Dr Clemence Henry from the ARC Centre of Excellence for Translational Photosynthesis
Original Published Date: 
Monday, November 18, 2019

Full article issued by ARC Centre of Excellence for Translational Photosynthesis.

Research led by Dr Clemence Henry from the ARC Centre of Excellence for Translational Photosynthesis (CoETP) is investigating how sugar in plants controls photosynthesis, the process by which plants convert sunlight, water and CO2 into organic matter. 

Plants make sugars to form leaves to grow and produce grains and fruits through the process of photosynthesis, but sugar accumulation can also slow down photosynthesis. The study took a different approach by focussing on the source (leaves) where sugar production and photosynthesis take place, rather than in the sinks (grains, fruits) where sugars are used. 

Dr Henry says that by comparing rice and millet, researchers found that crops that use the more efficient C4 photosynthesis path, such as maize, sorghum and millet, regulate photosynthesis using different sugar signal mechanisms than C3 crops, such as wheat and rice. One surprise result was that Ccrops are far less sensitive to high levels of sugars than expected.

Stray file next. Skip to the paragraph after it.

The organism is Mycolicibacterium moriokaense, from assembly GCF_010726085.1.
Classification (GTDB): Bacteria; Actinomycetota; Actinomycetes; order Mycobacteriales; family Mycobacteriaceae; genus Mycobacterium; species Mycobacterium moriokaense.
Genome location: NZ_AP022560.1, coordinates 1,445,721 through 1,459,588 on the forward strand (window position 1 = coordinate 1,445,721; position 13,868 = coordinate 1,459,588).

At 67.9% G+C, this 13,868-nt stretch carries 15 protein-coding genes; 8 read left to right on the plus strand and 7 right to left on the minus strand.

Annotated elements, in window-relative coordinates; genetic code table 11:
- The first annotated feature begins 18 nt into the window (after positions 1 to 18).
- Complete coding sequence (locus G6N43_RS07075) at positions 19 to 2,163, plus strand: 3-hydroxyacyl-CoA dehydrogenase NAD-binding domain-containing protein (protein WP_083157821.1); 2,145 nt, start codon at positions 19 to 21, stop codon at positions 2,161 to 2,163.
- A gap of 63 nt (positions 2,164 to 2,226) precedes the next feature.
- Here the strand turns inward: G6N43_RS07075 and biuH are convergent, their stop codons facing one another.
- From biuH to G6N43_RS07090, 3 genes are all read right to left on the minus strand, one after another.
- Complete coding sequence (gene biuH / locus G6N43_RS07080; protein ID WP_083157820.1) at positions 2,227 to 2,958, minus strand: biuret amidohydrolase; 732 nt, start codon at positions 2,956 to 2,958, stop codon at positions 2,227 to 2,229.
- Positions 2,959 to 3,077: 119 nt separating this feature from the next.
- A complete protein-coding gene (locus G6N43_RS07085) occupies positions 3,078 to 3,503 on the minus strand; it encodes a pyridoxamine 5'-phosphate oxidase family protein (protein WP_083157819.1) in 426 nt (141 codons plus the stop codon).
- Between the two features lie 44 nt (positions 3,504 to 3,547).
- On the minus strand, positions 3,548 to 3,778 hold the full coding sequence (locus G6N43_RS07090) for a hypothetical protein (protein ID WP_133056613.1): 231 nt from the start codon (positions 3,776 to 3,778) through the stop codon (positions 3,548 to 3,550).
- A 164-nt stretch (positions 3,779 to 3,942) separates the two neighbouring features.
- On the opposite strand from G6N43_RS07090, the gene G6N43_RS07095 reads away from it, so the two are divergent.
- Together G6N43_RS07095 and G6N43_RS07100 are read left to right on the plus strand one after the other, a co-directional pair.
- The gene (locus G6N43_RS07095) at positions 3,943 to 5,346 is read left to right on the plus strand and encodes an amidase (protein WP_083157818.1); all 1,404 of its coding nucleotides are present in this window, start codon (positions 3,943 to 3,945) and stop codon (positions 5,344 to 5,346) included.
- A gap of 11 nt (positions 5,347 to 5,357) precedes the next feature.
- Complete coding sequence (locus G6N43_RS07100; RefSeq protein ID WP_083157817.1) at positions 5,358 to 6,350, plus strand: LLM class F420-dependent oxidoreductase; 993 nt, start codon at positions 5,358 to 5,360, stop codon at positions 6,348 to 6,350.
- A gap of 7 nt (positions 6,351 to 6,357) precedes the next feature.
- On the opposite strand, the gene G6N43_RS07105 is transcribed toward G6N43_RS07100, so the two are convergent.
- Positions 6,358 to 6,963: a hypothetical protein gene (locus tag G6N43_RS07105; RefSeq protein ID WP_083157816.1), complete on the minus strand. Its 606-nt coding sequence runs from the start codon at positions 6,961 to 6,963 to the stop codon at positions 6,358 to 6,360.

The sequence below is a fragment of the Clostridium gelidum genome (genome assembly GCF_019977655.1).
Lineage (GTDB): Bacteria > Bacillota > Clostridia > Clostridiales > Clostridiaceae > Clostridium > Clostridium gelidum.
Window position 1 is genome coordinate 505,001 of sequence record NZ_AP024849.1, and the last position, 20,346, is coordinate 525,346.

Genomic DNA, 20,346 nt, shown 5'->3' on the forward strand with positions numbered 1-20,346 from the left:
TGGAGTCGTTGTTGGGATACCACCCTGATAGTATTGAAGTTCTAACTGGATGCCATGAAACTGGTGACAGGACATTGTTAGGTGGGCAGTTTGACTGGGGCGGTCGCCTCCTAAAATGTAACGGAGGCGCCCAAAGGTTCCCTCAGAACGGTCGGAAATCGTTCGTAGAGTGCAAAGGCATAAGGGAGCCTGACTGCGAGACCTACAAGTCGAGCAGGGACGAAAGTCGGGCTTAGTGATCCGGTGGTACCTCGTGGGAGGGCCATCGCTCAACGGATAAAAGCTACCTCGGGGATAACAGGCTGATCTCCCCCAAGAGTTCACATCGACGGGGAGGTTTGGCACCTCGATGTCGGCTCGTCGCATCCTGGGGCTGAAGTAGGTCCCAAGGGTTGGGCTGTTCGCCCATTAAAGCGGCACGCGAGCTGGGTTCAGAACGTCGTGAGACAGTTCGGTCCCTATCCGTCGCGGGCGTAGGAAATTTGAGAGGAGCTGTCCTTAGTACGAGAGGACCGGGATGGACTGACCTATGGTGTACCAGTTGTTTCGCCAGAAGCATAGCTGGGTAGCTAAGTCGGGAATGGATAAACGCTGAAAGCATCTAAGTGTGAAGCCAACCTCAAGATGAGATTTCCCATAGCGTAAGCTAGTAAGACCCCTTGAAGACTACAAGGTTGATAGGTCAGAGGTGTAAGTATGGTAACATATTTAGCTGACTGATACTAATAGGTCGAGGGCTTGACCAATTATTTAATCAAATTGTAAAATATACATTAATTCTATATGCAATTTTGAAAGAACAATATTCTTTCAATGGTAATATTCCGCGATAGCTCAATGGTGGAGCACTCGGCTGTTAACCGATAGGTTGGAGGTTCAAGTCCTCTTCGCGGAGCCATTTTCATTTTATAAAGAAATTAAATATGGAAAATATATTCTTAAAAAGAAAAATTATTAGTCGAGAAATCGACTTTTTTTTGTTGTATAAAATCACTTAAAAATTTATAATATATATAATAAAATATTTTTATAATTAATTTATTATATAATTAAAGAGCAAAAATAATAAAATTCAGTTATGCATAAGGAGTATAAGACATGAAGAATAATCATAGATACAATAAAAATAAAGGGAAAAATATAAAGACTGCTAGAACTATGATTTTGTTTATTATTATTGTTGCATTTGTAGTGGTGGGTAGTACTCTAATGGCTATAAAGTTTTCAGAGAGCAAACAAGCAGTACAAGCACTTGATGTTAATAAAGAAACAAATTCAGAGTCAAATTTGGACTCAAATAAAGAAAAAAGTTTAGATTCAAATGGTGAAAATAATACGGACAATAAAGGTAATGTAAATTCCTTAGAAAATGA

"This may be part of the reason why they are more productive,” said Dr Henry.

Researching how sugars in plants control photosynthesis is an important part of finding new ways of improving cereal production. 

Photo credit: 

Image: Dr Clemence Henry from the ARC Centre of Excellence for Translational Photosynthesis (CoETP), researching the effect of sugar on photosynthesis. Credit: HIE, Western Sydney University (WSU).